The S&P 500 (also known as the Standard & Poor's 500) is an index of the 500 largest and most important U.S. companies (selected by a special committee).
The S&P 500 is a cap-weighted index, meaning the respective weights of companies in the index depends on market capitalization. For example, since Apple Inc. and Google are the biggest companies in the U.S., they affect movements in the S&P 500 more than a smaller company, like Visa.
Gains on stock investments will be taxable in the current year unless they can be offset with losses
If your new employer has a 401(k) plan, you can usually rollover your old 401(k) into a new one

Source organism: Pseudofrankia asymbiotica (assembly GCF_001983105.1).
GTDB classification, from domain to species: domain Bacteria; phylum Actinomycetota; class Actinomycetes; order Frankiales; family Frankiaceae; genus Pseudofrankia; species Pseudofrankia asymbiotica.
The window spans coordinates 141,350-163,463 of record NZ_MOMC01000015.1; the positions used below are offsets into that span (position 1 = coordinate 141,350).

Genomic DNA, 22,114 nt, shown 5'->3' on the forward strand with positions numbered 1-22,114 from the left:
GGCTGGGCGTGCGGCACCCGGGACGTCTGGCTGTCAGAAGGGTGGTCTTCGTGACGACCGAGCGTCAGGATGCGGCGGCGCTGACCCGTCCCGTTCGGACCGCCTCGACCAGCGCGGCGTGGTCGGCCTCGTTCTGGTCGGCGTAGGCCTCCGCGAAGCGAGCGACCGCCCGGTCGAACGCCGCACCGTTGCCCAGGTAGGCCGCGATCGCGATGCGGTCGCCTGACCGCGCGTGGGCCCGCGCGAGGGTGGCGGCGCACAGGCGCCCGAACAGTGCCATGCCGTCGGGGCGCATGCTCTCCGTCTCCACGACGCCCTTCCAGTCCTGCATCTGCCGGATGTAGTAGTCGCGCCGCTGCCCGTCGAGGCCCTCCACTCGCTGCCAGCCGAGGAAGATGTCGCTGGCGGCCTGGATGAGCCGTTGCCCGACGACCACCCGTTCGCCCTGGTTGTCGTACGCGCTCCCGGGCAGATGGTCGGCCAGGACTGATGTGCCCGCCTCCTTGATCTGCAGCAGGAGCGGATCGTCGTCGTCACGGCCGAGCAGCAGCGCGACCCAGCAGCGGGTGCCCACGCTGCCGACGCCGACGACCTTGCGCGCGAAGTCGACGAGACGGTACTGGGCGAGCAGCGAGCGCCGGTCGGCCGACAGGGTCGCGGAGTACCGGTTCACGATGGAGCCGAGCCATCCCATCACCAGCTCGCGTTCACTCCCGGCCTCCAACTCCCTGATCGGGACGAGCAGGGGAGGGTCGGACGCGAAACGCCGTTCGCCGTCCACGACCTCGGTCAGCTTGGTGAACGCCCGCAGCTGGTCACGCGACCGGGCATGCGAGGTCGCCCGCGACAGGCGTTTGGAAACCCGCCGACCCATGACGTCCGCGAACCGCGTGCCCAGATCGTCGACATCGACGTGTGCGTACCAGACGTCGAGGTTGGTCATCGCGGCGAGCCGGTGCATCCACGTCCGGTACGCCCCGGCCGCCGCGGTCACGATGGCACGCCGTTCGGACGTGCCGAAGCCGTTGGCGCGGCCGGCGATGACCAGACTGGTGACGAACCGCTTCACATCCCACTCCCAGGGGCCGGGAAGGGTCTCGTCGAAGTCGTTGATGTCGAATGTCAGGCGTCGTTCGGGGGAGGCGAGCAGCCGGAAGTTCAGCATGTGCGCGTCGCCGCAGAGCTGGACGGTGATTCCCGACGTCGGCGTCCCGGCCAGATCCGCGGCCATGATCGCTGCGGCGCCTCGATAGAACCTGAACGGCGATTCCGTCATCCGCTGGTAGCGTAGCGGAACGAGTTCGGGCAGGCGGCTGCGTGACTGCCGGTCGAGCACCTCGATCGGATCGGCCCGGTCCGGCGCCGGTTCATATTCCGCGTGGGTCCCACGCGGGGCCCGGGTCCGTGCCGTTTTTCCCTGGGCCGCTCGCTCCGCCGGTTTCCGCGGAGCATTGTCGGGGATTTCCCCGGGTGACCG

As of 2016, if you are under 50 years old, you are allowed to contribute $5,500 a year to your Roth IRA
Operating cash flow is the amount of cash a company is able to generate from its operations
Investment interest expense is the term for interest which has been paid in order to hold an investment position
Blockchains institutes a system of checks and balances that functions on its own accord through rules programmed into the protocol
The Descending Triangle pattern has a horizontal bottom which represents the support level, and a down-sloping top line
A bond is a contract which “binds” the lender to the debtor, where an individual investor is generally the lender and...
The EURO STOXX 50 is an index designed to give a broad representation of stock performance across the euro zone
One of the largest and most influential groups in the country is the American Association of Retired Persons, or AARP